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Top scientists warn of dementia threat to NHS

JUNE 18, 2008

In an open letter to the Health Secretary Alan Johnson, a coalition of leading scientists including Professor Simon Lovestone, Director of the NIHR Biomedical Research Centre for Mental Health, based at the Institute of Psychiatry at King's, slated the governmen'ts underinvestment into dementia research.  The main message heralding a warning of dire economic consequences if this under-funding goes un addressed.

This follows a series of parliamentary questions whereby the government admitted that less than 3% of the Department of Health’s R&D budget is spent on dementia research.  Dementia care currently costs the economy more than £17 billion, and will hit £35 billion within 20 years.

In the letter, published in the Times, Prof Simon Lovestone of the Institute of Psychiatry at King’s College, London and 10 other dementia experts said:

“As the NHS turns 60, the question isn’t whether it will last a further 60 years, but if it can survive the next 20. Funding for dementia research is pitifully low, while care costs are at an all-time high. With the prevalence of dementia expected to double within a generation, the health service as we know it may well be unsustainable. A quarter of the Department of Health’s research budget is spent on cancer research, compared with just 3% invested in finding new ways of preventing or treating dementia. We urgently need to encourage national dementia research strategies to resolve this. The government must greatly increase dementia research funding now, or the NHS won’t survive the next 20 years.”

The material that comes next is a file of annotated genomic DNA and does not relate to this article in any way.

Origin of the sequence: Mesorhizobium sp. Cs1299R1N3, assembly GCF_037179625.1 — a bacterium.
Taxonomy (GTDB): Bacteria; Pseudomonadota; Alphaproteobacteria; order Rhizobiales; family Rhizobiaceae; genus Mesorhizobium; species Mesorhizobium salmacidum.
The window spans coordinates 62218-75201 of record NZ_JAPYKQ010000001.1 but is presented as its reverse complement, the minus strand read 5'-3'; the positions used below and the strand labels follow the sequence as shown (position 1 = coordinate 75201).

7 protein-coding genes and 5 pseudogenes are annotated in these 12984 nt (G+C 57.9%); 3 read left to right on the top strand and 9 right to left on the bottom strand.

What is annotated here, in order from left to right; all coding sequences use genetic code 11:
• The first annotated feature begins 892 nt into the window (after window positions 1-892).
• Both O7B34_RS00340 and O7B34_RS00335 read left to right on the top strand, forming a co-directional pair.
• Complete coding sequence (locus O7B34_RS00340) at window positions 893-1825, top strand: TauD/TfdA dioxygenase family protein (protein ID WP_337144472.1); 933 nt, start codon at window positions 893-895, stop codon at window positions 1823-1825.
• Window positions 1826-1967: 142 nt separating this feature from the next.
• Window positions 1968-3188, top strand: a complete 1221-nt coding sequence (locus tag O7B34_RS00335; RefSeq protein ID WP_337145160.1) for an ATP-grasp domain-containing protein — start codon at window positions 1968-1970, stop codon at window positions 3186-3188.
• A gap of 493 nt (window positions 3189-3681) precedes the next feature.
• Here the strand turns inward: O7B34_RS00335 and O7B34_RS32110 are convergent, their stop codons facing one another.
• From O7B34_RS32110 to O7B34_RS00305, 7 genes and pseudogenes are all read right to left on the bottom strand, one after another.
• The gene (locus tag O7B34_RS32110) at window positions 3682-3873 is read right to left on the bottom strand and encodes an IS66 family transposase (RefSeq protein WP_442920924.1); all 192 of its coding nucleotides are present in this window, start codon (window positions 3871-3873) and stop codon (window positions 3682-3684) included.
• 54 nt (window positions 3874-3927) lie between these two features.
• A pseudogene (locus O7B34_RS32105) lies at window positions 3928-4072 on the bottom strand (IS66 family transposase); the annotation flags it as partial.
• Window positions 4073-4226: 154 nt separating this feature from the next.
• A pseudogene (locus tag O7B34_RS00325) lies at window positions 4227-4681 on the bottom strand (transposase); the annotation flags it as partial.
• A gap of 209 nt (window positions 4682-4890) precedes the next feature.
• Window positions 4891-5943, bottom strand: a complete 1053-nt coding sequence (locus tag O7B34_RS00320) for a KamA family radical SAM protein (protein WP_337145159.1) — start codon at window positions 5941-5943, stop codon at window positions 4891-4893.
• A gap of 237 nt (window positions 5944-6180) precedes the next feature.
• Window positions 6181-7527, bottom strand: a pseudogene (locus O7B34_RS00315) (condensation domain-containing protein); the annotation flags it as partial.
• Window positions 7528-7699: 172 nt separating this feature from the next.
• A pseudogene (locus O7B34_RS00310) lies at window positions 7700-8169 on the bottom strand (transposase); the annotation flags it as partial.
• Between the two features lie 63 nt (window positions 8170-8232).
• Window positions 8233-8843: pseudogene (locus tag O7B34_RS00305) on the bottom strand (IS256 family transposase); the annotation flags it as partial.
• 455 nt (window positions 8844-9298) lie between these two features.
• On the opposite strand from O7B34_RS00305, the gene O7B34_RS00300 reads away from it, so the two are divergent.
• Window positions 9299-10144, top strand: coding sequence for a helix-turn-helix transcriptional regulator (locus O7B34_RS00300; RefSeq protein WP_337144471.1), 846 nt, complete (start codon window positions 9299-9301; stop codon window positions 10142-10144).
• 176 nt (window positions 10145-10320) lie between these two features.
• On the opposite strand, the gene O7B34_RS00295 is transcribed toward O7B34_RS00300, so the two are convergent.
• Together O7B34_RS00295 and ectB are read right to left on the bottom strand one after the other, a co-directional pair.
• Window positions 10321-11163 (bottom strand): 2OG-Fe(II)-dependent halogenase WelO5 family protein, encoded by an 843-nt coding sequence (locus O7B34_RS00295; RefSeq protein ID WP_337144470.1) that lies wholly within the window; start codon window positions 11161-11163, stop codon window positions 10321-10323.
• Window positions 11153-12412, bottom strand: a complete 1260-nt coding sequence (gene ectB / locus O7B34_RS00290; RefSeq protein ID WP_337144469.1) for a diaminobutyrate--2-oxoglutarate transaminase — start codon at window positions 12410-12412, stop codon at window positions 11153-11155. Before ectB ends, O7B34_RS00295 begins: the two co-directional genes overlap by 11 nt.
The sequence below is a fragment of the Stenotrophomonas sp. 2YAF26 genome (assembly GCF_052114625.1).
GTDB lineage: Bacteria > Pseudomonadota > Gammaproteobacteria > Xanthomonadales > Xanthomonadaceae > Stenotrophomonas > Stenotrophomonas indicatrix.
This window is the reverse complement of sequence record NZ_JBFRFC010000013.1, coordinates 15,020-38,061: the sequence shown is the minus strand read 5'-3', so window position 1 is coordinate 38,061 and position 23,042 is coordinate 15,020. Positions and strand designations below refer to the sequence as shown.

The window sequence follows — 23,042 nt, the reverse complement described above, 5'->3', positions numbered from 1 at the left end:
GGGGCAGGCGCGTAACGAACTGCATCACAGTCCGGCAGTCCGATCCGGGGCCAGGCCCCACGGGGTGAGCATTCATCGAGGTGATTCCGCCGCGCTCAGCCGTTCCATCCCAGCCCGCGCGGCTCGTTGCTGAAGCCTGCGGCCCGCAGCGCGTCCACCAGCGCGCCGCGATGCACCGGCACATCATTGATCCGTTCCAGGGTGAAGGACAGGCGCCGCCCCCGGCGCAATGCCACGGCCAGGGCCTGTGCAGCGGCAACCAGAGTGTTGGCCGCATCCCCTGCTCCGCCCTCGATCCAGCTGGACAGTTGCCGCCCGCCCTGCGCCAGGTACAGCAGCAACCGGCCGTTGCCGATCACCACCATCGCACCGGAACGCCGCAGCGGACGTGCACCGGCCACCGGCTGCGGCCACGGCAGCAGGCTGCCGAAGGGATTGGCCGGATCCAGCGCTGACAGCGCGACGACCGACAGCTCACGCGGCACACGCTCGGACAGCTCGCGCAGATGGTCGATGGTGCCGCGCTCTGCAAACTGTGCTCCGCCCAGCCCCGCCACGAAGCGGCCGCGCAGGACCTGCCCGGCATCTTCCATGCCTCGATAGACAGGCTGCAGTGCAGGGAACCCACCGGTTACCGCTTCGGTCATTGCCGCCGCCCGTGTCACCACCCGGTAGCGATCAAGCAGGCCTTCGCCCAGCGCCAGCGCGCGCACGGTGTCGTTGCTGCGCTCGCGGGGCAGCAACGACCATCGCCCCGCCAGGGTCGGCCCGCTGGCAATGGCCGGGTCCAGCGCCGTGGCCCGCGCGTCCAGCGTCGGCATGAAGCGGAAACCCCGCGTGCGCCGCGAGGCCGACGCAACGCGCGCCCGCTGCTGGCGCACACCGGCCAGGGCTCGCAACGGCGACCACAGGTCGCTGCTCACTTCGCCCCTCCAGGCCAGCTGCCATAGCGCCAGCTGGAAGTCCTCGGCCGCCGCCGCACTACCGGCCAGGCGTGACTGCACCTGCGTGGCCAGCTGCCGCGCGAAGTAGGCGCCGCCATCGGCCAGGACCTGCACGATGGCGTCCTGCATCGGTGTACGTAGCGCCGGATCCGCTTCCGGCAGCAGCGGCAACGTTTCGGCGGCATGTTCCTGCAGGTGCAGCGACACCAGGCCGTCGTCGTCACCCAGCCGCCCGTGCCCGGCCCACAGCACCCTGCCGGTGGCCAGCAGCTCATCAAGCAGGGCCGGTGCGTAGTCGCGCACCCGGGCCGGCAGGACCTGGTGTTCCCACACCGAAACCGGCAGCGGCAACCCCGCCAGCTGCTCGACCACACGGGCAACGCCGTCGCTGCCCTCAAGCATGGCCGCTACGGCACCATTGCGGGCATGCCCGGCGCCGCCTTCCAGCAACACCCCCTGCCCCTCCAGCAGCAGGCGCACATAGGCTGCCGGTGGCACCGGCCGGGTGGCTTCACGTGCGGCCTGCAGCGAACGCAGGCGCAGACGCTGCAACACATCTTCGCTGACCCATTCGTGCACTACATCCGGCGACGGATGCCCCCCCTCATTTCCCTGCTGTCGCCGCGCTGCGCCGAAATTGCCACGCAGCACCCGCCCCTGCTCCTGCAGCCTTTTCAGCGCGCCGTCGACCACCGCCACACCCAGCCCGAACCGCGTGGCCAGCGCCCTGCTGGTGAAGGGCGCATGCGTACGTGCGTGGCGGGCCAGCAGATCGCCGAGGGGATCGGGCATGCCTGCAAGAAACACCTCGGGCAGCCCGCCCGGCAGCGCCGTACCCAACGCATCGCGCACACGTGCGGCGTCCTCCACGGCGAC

The UK’s leading dementia research charity, the Alzheimer’s Research Trust, warned of an impending “dementia crisis”.  The charity’s Chief Executive Rebecca Wood said:

“Care costs for dementia are much higher than those for cancer. Yet a quarter of the Department of Health’s R&D budget is spent on cancer research, compared with just 3% on dementia. If underinvestment persists, the economic consequences arising from dementia care costs will be catastrophic. The government must reassert its commitment to social justice and financial prudence by proportionately funding dementia research.”

The government is currently working on a National Dementia Strategy, which addresses three themes: raising awareness, early diagnosis and intervention and improving the quality of care. There is not yet a government-backed dementia research strategy.

The letter was signed by:

Prof Simon Lovestone, Chair, Scientific Advisory Board, Alzheimer’s Research Trust, and King’s College, London

Rebecca Wood, Chief Executive, Alzheimer’s Research Trust

Prof Nick Fox, Institute of Neurology , University College London

Prof Seth Love, University of Bristol

Prof Gordon Wilcock, University of Oxford

Prof Roy Weller, Southampton University

Prof Julie Williams, Cardiff University

Prof Richard Morris, University of Edinburgh

Prof John Mayer, Nottingham University

Prof Lawrence Whalley, University of Aberdeen

Dr Frank Gunn-Moore, University of St Andrews

Dr Calum Sutherland, University of Dundee
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